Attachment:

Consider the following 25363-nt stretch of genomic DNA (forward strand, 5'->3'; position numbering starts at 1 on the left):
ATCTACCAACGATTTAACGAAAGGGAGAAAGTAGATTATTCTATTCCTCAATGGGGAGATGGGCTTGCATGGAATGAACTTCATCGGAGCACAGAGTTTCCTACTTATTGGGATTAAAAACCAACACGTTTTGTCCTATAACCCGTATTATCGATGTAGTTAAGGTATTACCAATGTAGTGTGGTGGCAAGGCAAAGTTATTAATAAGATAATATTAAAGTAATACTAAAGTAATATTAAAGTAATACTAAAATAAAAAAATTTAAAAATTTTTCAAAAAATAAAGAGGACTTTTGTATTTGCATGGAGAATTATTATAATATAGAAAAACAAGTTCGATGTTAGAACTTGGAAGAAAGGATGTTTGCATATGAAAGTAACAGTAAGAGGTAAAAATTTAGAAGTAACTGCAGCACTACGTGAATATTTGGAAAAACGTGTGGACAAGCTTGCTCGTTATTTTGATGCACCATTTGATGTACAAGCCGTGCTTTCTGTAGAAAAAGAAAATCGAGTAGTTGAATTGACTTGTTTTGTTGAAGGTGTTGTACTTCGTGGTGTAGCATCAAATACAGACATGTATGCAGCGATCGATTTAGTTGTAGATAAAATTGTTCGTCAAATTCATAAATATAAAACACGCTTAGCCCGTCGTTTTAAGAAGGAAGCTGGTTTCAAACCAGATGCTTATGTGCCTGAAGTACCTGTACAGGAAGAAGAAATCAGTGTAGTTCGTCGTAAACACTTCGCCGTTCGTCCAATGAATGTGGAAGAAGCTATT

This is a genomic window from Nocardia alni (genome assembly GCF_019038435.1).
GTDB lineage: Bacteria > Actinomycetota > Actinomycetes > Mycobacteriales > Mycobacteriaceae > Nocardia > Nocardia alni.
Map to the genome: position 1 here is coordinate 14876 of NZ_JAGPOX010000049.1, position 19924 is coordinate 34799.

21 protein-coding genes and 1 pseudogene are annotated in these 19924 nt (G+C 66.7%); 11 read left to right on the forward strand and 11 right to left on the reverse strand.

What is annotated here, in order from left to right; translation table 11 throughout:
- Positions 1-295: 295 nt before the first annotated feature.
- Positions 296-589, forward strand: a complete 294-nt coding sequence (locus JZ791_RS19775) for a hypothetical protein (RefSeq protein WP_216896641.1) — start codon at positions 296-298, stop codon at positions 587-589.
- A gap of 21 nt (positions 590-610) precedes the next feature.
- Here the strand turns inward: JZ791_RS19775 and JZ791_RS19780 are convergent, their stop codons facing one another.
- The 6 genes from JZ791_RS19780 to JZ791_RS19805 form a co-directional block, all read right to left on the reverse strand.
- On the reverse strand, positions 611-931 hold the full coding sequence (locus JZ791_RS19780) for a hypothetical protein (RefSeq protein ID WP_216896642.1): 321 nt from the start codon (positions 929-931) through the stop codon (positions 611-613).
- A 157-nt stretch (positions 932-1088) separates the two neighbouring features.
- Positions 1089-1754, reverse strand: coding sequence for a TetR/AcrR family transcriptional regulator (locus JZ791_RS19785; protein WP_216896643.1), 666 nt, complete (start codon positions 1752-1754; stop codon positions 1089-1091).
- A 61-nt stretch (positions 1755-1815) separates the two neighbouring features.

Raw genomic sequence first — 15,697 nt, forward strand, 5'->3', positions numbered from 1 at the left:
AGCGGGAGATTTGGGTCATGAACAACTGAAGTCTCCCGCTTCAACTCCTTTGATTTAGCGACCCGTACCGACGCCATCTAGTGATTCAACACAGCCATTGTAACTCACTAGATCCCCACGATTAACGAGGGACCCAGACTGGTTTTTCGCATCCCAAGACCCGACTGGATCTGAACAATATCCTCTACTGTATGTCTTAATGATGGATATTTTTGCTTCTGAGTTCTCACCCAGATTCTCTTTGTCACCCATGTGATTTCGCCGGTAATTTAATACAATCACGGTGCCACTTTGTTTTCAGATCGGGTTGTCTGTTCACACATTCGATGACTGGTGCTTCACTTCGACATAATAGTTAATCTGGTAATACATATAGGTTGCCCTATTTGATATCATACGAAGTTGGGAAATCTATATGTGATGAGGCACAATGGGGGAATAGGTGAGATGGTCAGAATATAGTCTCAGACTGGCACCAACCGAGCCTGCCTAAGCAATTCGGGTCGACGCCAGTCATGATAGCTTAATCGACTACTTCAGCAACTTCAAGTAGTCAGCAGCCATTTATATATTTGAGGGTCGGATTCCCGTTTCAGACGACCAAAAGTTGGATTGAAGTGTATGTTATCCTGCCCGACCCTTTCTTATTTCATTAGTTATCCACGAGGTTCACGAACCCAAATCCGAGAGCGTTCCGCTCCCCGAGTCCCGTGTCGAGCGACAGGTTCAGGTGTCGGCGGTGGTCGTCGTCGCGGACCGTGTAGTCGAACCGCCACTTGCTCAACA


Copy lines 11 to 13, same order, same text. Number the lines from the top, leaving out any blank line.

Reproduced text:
- Here the strand turns inward: JZ791_RS19775 and JZ791_RS19780 are convergent, their stop codons facing one another.
- The 6 genes from JZ791_RS19780 to JZ791_RS19805 form a co-directional block, all read right to left on the reverse strand.
- On the reverse strand, positions 611-931 hold the full coding sequence (locus JZ791_RS19780) for a hypothetical protein (RefSeq protein ID WP_216896642.1): 321 nt from the start codon (positions 929-931) through the stop codon (positions 611-613).